Chiswick, B. (2005), ‘High-Skilled Immigration in the International Arena’, IZA Discussion Paper 1782 (Bonn: IZA).Google Scholar
Dahlström, C. (2004), ‘Almost Welcome: Rhetoric and Practice in Immigrant Policy’, Göteborg Studies in Politics, 87.Google Scholar
Demker, M. and Malmström, C. (1999), Ingenmansland? Svensk immigrationspolitik i utrikespolitisk belysning (Lund: Studentlitteratur).Google Scholar
EMN (2007), Conditions of Entry and Residence of Third Country Highly-Skilled Workers in the EU, EMN Synthesis report (Brussels: Home Affairs).Google Scholar
Freeman, G. (1995), ‘Modes of Immigration Politics in Liberal Democratic States’, International Migration Review, 29(4): 881902.CrossRefGoogle ScholarPubMed
Green-Pedersen, C. and Krogstrup, J. (2008), ‘Immigration as a Political Issue in Denmark and Sweden’, European Journal of Political Research, 47: 610634.CrossRefGoogle Scholar
Green-Pedersen, C. and Odmalm, P. (2008), ‘Going Different Ways? Right-wing Parties and the Immigrant Issue in Denmark and Sweden’, Journal of European Public Policy, 15(3): 367381.CrossRefGoogle Scholar
Hammar, T. (1985) (ed.), European Immigration Policy: A Comparative Study (Cambridge: Cambridge University Press).CrossRefGoogle Scholar
Hammar, T. (1999), ‘Closing the Doors to the Swedish Welfare State’, in G. Brochmann and T. Hammar (eds), Mechanisms of Immigration Control: A Comparative Analysis of European Regulation Policies (Oxford: Berg): 169203.Google Scholar
Hansen, R. (2016), ‘Making Immigration Work: How Britain and Europe Can Cope with Their Immigration Crises’, Government and Opposition: An International Journal of Comparative Politics, 51(2): 183208.CrossRefGoogle Scholar
Haus, L. (2002), Unions, Immigration and Internationalization: New Challenges and Changing Coalitions in the United States and France (New York: Palgrave Macmillan).Google Scholar
Hiscox, M. (2001), ‘Class Versus Industry Cleavages: Inter-Industry Factor Mobility and the Politics of Trade’, International Organisation, 55(1): 146.CrossRefGoogle Scholar
Johansson, J. (2012), ‘Swedish Employers and Trade Unions, Varieties of Capitalism and Labour Migration Policies’, Nordic Journal of Migration Research, 2(4): 325334.CrossRefGoogle Scholar
Katzenstein, P. (1985), Small States in World Markets (Ithaca, NY: Cornell University Press).Google Scholar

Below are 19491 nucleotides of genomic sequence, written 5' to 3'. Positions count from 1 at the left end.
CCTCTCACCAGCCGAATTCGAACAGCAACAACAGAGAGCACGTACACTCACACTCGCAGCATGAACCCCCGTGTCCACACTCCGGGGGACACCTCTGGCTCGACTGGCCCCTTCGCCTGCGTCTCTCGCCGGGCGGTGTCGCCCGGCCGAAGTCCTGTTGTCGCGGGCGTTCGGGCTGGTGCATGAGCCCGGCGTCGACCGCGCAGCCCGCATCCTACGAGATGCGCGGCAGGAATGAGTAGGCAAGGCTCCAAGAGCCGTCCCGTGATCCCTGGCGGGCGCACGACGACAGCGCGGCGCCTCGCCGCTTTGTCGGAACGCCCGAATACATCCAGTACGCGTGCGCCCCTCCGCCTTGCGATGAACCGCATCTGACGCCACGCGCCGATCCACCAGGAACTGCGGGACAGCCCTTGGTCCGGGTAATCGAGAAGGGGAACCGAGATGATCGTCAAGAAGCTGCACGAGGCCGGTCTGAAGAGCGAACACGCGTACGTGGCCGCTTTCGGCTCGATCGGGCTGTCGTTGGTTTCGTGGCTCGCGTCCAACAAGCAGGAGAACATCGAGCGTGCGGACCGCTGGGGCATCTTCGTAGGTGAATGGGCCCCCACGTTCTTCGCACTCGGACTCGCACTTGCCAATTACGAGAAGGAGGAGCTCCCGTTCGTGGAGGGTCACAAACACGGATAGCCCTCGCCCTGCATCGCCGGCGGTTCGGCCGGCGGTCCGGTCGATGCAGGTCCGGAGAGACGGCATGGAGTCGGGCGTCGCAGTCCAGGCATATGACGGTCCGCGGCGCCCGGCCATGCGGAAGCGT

Kenworthy, L. (2003), ‘Quantitative Indicators of Corporatism’, International Journal of Sociology, 33(3): 1044.CrossRefGoogle Scholar
Kitschelt, H. (1994), The Transformation of European Social Democracy (Cambridge: Cambridge University Press).CrossRefGoogle Scholar
Kjellberg, A. (2009), ‘The Swedish Model of Industrial Relations: Self-Regulation and Combined Centralisation-Decentralisation’, in C. Phelan (ed.), Trade Unionism since 1945: Towards a Global History. Volume 1: Western Europe, Eastern Europe, Africa and the Middle East (Oxford: P.I.E-Peter Lang): 155197.Google Scholar
Kjellberg, A. (2011), ‘The Decline in Swedish Union Density since 2007’, Nordic Journal of Working Life Studies, 1(1): 6793.CrossRefGoogle Scholar
Kjellberg, A. (2015), ‘Kollektivavtalens täckningsgrad samt organisationsgraden hos arbetsgivarförbund och fackförbund’, Studies in Social Policy, Industrial Relations, Working Life and Mobility Research Reports, 2013: 1 (updated 21 September 2015).Google Scholar
Kunkel, C. and Pontusson, J. (1998), ‘Corporatism versus Social Democracy: Divergent Fortunes of the Austrian and Swedish Labour Movements’, West European Politics, 21(2): 131.CrossRefGoogle Scholar
Larsson, M. (2010), Facklig anslutning år 2010. Facklig anslutning bland anställda efter klass och kön år 1990–2010 (kvartal 1) (Stockholm: LO).Google Scholar
Liberal People’s Party (1968), Motion i AK, nr 1294 (Party Bill, Second Chamber, no. 1294).Google Scholar
Lindvall, J. and Sebring, J. (2005), ‘Policy Reform and the Decline of Corporatism in Sweden’, West European Politics, 28(5): 10571074.CrossRefGoogle Scholar
Lindvall, J. and Rothstein, B. (2006), ‘Sweden: The Fall of the Strong State’, Scandinavian Political Studies, 29(1): 4763.CrossRefGoogle Scholar
Loxbo, K. and Sjölin, M. (2016), ‘Parliamentary Opposition on the Wane? The Case of Sweden, 1970–2014’, Government and Opposition: An International Journal of Comparative Politics’, published early online, February, doi: 10.1017/gov.2015.39.Google Scholar
Lundqvist, T. (2004), ‘Organized Interests, Labour Market and Migration: The Swedish Model’, paper presented at the 2nd Stockholm Workshop on Global Migration Regimes, Institute for Futures Studies, 11–13 June.Google Scholar
Ministry of Justice (2001), Sweden in 2000: A Country of Migration (Stockholm: Ministry for Foreign Affairs).Google Scholar
Ministry of Justice (2006), ‘Arbetskraftsinvandring till Sverige’, Slutbetänkande av Kommittén för arbetskraftsinvandring, SOU 2006:87.Google Scholar
Moderates (1968), Motion i FK, nr. 1023 (Party Bill, First Chamber, no. 1023).Google Scholar